The project was officially launched at the 14th International Conference on Genomics (ICG-14) in Shenzhen, China at the end of October.
Scientists from China, Sweden, Denmark, France, Latvia and other countries will work to sequence and analyse one million microbial samples from intestines, mouth, skin, reproductive tract and other organs in the next three to five years to draw a microbiome map of the human body.
The project will rely on MGI’s (Mouse Genome Informatics) DNBSEQ microbial genome sequencing technology to draw human microbial maps of different populations and health conditions and establish a baseline of microecology research at the large-scale population level, in order to promote the research of cutting-edge translational medicine in the field of human microbiome.
International scientific leaders gathered in Shenzhen Oct. 26 to launch the project which was initiated by the Karolinska Institutet of Sweden, Shanghai National Clinical Research Center for Metabolic Diseases in China; the University of Copenhagen, Denmark; Technical University of Denmark; MetaGenoPolis at the National Institute for Agricultural Research (INRA), France; the Latvian Biomedical Research and Study Centre; and Shenzhen BGI Research.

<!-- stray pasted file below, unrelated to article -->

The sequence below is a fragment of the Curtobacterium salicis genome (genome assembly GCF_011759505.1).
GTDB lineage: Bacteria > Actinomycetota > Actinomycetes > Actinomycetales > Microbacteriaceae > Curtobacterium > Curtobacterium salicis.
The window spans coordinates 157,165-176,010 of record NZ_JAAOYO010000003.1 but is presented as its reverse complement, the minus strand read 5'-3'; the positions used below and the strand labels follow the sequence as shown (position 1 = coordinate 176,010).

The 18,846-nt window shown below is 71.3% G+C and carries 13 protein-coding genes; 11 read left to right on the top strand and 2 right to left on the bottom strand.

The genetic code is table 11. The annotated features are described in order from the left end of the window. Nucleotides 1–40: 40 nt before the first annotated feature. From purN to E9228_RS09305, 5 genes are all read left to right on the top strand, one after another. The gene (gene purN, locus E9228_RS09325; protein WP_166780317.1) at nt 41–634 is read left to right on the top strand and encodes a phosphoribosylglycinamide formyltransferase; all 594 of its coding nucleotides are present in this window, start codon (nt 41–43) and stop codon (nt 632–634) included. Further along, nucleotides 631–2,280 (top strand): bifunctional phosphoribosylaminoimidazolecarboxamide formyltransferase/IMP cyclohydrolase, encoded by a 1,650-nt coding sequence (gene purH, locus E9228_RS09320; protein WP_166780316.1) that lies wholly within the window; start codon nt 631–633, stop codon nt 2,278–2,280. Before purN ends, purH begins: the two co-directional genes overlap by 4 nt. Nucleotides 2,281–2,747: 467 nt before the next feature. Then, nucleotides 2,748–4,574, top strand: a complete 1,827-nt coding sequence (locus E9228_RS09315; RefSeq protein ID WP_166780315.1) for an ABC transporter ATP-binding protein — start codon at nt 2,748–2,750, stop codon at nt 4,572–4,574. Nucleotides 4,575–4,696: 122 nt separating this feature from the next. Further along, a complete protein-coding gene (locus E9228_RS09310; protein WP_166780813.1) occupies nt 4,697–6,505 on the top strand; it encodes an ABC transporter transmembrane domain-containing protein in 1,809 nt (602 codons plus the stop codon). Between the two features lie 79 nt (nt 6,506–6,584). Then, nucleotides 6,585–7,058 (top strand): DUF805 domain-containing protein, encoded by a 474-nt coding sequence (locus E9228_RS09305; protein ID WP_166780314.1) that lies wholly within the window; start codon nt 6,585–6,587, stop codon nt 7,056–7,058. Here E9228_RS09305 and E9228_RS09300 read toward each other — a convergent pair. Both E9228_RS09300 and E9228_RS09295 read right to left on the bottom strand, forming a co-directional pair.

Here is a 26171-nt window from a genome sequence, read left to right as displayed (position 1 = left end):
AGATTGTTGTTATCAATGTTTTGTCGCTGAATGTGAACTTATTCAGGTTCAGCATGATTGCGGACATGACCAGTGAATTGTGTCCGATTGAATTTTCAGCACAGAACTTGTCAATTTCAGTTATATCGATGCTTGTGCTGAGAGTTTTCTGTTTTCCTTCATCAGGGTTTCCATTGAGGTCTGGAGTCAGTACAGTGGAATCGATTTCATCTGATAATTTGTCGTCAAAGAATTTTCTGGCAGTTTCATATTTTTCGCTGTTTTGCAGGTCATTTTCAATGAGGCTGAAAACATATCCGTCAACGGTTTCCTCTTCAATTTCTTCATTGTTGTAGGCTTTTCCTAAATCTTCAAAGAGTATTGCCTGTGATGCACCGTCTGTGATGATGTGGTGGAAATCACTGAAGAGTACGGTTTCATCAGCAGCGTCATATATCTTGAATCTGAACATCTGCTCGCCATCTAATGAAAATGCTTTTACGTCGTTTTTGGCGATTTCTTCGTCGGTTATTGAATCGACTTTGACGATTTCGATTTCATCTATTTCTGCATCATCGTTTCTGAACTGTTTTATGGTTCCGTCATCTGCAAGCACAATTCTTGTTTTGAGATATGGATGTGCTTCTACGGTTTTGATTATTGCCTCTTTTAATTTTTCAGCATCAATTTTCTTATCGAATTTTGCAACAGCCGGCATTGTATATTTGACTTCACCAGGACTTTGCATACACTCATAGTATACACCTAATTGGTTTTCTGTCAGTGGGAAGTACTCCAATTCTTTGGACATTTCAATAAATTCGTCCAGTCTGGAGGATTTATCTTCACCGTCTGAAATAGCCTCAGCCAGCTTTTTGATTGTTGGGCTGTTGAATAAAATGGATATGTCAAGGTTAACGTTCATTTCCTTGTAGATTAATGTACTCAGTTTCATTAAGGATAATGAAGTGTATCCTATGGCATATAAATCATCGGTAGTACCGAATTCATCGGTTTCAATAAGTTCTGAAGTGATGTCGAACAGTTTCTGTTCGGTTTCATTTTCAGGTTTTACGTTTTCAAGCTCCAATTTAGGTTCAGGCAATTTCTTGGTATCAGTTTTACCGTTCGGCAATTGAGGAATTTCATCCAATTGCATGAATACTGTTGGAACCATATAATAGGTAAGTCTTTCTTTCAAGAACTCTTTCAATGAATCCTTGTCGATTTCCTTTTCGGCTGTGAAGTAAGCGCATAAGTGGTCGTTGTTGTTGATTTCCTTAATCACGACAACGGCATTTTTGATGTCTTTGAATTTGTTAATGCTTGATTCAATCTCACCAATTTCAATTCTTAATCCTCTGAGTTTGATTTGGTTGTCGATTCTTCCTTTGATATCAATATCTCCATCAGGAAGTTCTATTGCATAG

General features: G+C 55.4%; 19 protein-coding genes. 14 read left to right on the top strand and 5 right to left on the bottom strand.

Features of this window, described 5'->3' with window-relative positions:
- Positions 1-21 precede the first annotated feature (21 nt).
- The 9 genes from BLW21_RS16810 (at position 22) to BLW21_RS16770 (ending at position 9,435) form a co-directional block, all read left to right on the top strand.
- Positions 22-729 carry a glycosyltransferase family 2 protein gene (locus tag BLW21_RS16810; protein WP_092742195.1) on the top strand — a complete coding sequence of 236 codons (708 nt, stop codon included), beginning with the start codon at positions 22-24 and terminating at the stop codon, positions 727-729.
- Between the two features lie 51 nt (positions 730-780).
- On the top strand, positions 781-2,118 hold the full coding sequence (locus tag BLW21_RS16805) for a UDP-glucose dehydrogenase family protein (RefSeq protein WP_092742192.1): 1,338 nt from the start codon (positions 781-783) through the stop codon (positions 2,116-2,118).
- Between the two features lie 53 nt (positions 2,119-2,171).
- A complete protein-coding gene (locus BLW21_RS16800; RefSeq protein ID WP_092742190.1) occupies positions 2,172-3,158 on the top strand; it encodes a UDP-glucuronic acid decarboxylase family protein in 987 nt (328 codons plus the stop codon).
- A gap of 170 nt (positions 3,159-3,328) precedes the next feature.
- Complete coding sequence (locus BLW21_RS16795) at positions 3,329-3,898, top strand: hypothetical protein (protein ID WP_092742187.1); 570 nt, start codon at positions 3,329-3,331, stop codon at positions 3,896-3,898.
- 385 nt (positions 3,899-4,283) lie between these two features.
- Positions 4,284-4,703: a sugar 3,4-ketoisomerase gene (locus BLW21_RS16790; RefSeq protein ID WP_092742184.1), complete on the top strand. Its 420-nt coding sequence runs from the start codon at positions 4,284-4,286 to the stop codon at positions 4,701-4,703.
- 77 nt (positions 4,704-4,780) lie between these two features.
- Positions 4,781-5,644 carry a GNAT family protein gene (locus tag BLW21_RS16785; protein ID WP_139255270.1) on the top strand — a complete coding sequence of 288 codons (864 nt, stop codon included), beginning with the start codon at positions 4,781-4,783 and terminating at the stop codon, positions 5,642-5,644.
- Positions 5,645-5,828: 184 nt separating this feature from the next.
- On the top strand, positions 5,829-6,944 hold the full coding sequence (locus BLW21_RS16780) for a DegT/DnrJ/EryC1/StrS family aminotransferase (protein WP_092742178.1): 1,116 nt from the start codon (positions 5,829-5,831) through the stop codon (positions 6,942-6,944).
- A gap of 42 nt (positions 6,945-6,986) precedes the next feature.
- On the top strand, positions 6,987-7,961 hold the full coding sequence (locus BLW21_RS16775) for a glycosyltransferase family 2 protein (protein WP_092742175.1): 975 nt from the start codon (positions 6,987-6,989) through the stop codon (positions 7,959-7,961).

Dr. Liu Ruixin of the Shanghai National Clinical Research Center for Metabolic Diseases, said, “By studying the changes in the human microbiome between the normal and pathological states, before and after treatment in larger metagenomics datasets, and analyzing its effects on human metabolism and health, in the future we will provide more possibilities for new therapies in many fields such as metabolic diseases, cancer, reproductive health and newborn health.”
Professor Lars Engstrand, director of the Centre for Translational Microbiome Research (CTMR) of the Karolinska Institutet and one of the lead principal investigators of the program, added: “The Million Microbiome of Humans Project plans to complete a human microbiome of a million-sample-sized map, which will lay a solid data foundation for current micro-ecological research.”
The rapidly evolving universe of probiotics, prebiotics and the microbiome will be discussed in-depth at the upcoming Probiota 2020 in Dublin on February 10-12.
From microbiome advances, to start-up game changers, market stats, crucial clinical science and regulatory knowledge, this is a congressional must-have.
BGI Research, scientific research institution of metagenomic research, will provide corresponding research platforms and analytical resources for 200,000 of the samples in the project.
So far, relying on MGI’s sequencing technology and platform, the project's partners have completed the first batch of 10,000 samples of metagenomic sequencing, laying a solid foundation for the subsequent mapping of human microbiome maps of 100,000 and 1 million samples.
The MMHP welcomes further cooperation and can be contacted at ZZUC@trabzvpf.pa.